Written and directed by Quentin Tarantino
Stars: Jaime Foxx, Christoph Waltz, Leonardo DiCaprio, Kerry Washington, Samuel L. Jackson, Dennis Christopher, Walton Goggins, James Remar, Don Johnson, and Jonah Hill
Happy New Year, everyone. I know that I haven't been posting for awhile. I had to deal with a death in the family. I know that life goes on and you have to move on. I wanted to get that out of the way before I start my review, which will contain coarse language where I delve into the "controversy" of the subject matter and language. Be forewarned.
Tarantino is one of my top five favorite directors of all time. His way of filmmaking is alike anyone. Before you say anything, yes, he gets ideas from other movies and pop culture references, but he makes his films in such way that are fresh and new. His last effort, Inglourious Basterds was one of my top ten films of 2009. My anticipation of his latest feature was at a fevered pitch. This movie is Tarantino's take on the spaghetti western of Sergio Leone, but setting it in the pre-Civil War South circa 1860.
Django (Foxx) is walking across the plains of Texas with other slaves that were recently purchased at auction. The action stops where Dr. King Schultz (Waltz), a bounty hunter masquering as a traveling dentist, rides up to try to find a particular slave that knows a trio of wanted men. The only person that knows who they look like is Django. Schutlz buys his freedom in order for Django to travel with him to collect a bounty. There is also another reason why Django wants to stay with Schutlz. He wants to find his wife, Broomhilda (Washington) who was sold separately because they tried to run away.
Before the film came out, the film swirled with controversy because the frequent use of the word "nigger" throughout the movie. People have to take into account that the movie is set in the Deep South in the late 1850s, nothing was PC back then. The slave owners or white townsfolk can't say, 'look at that African American there." No. Slaves were considered property to their owners like livestock. Nobody cared about what the right word was. They referred to a black person, "boy", "negro" and most of the time, "nigger." Nobody says anything when rappers say "nigga" is their lyrics or when two black people say "nigga" in passing. You cannot have it both ways.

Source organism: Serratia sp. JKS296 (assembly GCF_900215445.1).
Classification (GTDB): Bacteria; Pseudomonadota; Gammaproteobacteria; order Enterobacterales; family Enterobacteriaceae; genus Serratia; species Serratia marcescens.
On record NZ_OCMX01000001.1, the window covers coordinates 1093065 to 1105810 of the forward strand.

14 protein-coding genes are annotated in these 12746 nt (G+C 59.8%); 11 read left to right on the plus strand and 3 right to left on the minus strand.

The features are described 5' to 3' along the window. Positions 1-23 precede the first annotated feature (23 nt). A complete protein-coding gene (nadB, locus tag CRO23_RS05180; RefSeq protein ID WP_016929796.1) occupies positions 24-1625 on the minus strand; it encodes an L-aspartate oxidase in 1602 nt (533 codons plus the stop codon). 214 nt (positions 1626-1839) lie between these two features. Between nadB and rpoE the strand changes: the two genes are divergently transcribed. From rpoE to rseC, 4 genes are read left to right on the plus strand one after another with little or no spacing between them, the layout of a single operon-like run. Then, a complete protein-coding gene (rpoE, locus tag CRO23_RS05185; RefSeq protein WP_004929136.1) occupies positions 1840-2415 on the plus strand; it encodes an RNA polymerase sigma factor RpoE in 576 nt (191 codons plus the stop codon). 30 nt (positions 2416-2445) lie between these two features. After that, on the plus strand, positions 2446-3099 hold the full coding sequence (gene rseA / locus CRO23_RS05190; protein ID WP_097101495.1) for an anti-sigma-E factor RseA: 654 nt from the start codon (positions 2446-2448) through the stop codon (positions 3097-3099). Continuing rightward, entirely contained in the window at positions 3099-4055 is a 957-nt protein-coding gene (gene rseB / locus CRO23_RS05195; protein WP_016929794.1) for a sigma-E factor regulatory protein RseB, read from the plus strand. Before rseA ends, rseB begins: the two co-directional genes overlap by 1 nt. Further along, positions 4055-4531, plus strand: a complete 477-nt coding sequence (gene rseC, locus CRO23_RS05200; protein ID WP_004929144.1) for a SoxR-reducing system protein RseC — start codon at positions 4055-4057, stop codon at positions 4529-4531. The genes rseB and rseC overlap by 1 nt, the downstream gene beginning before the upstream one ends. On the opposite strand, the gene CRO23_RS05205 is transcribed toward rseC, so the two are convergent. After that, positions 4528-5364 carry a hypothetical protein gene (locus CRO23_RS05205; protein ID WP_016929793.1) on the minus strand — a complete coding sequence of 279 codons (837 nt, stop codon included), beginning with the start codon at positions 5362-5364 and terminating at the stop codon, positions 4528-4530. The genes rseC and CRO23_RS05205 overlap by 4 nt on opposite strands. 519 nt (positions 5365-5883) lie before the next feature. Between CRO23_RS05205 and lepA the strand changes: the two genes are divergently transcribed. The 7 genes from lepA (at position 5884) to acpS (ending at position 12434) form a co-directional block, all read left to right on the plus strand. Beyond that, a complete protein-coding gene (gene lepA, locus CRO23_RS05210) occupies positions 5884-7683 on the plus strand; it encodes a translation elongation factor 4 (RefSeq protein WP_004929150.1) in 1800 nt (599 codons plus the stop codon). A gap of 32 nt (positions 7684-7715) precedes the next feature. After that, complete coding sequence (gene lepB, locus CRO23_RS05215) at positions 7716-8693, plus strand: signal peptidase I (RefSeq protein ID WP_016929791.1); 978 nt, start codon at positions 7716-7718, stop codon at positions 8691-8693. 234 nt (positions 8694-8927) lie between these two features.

I have to say that I was disappointed in the way that Spike Lee criticized the movie for "disrespecting his ancestors" even though he had never seen a single frame of the film when he made that statement. Coming from a man that dealt like racism like Do the Right Thing or Bamboozled, it's the pot calling the kettle black. Slavery is a touchy subject that few will address. It is a part of the African American experience. I came from strong willed people who survived being ripped from their homeland, packed into slave ships like sardines, living under hazardous conditions, suffering beating, rapes and other awful things to survive. We need to have a dialogue about our dark past.
Now that is out of the way, I want to talk about the film on its own merits. I thought was going to pull an IB and not be what it was advertised in the TV spots. Nope. It was exactly what the ad were saying, which wax disappointing. That doesn't matter that the movie was awful. It was enjoyable to watch. Blood spurting out of wounds that hasn't been seen since Kill Bill: Vol. 1. The violence is over the top, because the movie's plot was never happen in real life. Bring on the blood splattered walls.
I have to give a special shout-out to Leo, because his portrayal of Calvin Candie was nuanced and subtle, but he turn on a dime on you. Sam Jackson was the comedy relief in such a heavy subject. His presence in the movie was what the movie the needed. I like everyone else. Nothing remarkable about them. Django was good when he was kicking ass or outsmarting whitey, but he seemed to fall shout of being a well rounded character.